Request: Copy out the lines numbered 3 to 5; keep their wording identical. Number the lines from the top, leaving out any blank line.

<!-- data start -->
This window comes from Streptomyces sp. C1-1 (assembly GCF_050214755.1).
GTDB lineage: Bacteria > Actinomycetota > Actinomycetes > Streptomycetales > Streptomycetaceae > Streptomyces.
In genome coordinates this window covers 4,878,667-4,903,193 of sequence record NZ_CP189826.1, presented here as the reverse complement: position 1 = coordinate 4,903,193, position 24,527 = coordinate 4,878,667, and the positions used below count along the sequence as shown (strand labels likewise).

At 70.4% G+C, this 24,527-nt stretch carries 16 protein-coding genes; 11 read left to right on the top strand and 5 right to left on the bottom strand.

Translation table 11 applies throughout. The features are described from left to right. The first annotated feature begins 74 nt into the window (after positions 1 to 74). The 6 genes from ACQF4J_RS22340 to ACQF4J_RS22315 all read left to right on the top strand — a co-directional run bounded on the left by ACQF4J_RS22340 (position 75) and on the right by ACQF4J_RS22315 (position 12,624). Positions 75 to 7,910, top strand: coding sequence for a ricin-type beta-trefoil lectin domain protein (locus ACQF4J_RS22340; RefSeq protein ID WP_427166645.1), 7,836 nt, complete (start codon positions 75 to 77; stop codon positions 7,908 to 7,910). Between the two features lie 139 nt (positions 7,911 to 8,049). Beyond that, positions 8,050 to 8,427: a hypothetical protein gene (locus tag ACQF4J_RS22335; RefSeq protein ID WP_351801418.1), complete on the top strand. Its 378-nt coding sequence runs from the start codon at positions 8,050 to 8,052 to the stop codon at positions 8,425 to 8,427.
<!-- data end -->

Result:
In genome coordinates this window covers 4,878,667-4,903,193 of sequence record NZ_CP189826.1, presented here as the reverse complement: position 1 = coordinate 4,903,193, position 24,527 = coordinate 4,878,667, and the positions used below count along the sequence as shown (strand labels likewise).

At 70.4% G+C, this 24,527-nt stretch carries 16 protein-coding genes; 11 read left to right on the top strand and 5 right to left on the bottom strand.

Translation table 11 applies throughout. The features are described from left to right. The first annotated feature begins 74 nt into the window (after positions 1 to 74). The 6 genes from ACQF4J_RS22340 to ACQF4J_RS22315 all read left to right on the top strand — a co-directional run bounded on the left by ACQF4J_RS22340 (position 75) and on the right by ACQF4J_RS22315 (position 12,624). Positions 75 to 7,910, top strand: coding sequence for a ricin-type beta-trefoil lectin domain protein (locus ACQF4J_RS22340; RefSeq protein ID WP_427166645.1), 7,836 nt, complete (start codon positions 75 to 77; stop codon positions 7,908 to 7,910). Between the two features lie 139 nt (positions 7,911 to 8,049). Beyond that, positions 8,050 to 8,427: a hypothetical protein gene (locus tag ACQF4J_RS22335; RefSeq protein ID WP_351801418.1), complete on the top strand. Its 378-nt coding sequence runs from the start codon at positions 8,050 to 8,052 to the stop codon at positions 8,425 to 8,427.